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Court Enters Order Protecting Hope Lutheran Church Just Six Weeks After Suit Filed

Written by Noel Sterett on October 26, 2018 Category: RLUIPA

On September 14, 2018, Dalton & Tomich attorneys Noel Sterett and Larry Opalewski filed a federal religious land use suit on behalf of Hope Lutheran Church against the City of St. Ignace, MI. The church, which had been meeting at its property at 132 S. State, was told by City officials that its property was not zoned for a church. After the church applied for, and was denied, a variance from the City’s zoning prohibition, the church filed suit in September in order to secure its right to be treated on equal terms with the non-religious assembly uses permitted as of right at the property. The City’s Zoning Code freely permits non-religious assembly uses, such as assembly halls, townhalls, and theaters at the property, but unlawfully prohibits religious assemblies. The Religious Land Use & Institutionalized Persons Act, however, requires municipalities to treat religious assemblies and nonreligious assemblies equally. The religious content of an assembly use should not determine whether the use is permitted or prohibited.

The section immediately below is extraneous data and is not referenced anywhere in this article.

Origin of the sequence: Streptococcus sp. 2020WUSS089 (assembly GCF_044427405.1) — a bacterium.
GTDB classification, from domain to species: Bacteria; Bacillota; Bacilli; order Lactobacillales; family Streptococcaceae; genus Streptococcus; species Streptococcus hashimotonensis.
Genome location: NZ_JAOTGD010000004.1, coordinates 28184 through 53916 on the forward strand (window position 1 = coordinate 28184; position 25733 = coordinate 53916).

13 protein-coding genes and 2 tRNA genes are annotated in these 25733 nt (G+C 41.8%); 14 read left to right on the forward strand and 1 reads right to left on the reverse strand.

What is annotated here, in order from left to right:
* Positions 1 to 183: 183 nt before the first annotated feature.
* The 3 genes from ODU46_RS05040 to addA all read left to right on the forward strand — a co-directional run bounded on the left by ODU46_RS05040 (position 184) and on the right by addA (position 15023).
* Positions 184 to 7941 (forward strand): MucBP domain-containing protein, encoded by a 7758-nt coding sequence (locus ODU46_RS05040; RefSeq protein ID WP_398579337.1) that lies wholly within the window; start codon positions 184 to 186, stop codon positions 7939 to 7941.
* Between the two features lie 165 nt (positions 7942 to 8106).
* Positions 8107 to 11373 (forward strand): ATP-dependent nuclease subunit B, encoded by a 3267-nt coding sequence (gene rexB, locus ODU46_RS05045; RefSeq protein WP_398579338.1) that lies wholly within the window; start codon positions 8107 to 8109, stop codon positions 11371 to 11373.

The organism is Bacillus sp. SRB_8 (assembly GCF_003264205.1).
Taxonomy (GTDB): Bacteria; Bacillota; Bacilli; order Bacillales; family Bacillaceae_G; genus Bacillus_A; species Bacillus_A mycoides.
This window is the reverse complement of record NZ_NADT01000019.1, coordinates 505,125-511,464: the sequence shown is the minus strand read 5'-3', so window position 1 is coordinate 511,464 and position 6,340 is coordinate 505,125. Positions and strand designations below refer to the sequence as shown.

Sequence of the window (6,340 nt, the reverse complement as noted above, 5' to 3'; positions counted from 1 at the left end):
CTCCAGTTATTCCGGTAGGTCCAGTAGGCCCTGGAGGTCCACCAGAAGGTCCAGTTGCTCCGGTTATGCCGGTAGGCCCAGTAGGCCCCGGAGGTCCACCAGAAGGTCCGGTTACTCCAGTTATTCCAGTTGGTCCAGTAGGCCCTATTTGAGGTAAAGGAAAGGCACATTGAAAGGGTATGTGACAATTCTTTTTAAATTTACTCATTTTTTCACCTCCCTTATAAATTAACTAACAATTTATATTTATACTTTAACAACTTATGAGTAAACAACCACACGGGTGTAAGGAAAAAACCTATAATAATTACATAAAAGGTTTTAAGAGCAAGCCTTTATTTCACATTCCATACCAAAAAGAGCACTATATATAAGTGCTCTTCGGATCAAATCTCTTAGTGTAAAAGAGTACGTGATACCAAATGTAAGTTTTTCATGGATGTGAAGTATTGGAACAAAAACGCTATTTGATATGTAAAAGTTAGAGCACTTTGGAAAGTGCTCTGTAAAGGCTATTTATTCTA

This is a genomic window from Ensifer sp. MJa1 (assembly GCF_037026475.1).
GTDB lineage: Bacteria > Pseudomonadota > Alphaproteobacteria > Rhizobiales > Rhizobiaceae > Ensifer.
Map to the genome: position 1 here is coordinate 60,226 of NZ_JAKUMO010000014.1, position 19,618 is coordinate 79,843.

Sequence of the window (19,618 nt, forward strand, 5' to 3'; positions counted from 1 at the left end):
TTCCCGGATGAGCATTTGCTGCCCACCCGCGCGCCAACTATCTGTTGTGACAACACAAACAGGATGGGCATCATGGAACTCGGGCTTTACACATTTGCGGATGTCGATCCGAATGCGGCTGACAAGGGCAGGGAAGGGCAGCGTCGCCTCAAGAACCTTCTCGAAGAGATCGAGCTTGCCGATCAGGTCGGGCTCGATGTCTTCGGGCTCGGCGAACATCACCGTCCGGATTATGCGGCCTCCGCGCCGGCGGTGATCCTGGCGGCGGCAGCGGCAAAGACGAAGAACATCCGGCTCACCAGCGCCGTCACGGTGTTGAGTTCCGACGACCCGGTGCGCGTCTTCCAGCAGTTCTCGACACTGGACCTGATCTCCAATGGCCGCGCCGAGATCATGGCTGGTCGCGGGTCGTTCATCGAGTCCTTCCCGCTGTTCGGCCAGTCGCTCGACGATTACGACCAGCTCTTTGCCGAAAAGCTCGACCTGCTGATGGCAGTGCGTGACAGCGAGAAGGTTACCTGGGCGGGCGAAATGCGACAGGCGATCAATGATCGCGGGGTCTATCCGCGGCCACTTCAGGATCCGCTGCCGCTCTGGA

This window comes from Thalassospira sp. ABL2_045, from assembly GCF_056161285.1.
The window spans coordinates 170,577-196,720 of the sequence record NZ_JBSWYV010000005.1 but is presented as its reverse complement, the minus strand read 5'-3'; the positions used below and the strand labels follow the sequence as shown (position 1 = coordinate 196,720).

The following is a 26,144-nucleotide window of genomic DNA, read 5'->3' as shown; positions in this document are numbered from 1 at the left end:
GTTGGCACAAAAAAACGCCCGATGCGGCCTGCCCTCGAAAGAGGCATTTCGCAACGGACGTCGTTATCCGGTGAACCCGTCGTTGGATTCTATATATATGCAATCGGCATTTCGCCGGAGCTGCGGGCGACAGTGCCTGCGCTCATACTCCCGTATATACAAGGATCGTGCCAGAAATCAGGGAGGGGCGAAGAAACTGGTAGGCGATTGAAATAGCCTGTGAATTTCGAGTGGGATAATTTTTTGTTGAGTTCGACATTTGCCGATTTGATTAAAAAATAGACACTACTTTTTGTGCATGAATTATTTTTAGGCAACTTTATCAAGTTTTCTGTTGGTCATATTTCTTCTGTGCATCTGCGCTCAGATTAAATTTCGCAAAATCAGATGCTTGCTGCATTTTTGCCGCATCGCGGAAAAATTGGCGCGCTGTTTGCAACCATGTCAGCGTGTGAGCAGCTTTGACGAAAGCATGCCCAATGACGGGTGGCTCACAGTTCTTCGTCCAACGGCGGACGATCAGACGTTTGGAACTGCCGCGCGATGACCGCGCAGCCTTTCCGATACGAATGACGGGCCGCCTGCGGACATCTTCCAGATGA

Within just six weeks of filing suit and less than a month after the Church filed a motion seeking a preliminary injunction, the City agreed to stipulate to an order that allows the Church to use its property for religious assembly and church services during the pendency of litigation in order to address the irreparable harm to the the Church’s religious exercise. The Court entered the order this morning on October 26, 2018 and has provided the parties time to explore whether the rest of the lawsuit can be resolved amicably.

This excellent and swift result is another example of Dalton & Tomich’s commitment to securing the religious land use rights of its clients all across the country.

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Dalton & Tomich, PLC is the national leader in successfully helping churches, other religious institutions and their insurers defend their rights in land use and zoning matters under RLUIPA, the Religious Land Use and Institutionalized Persons Act. We have helped clients win cases against municipalities and other local government bodies from coast to coast, with experience serving both as general counsel and special litigation counsel.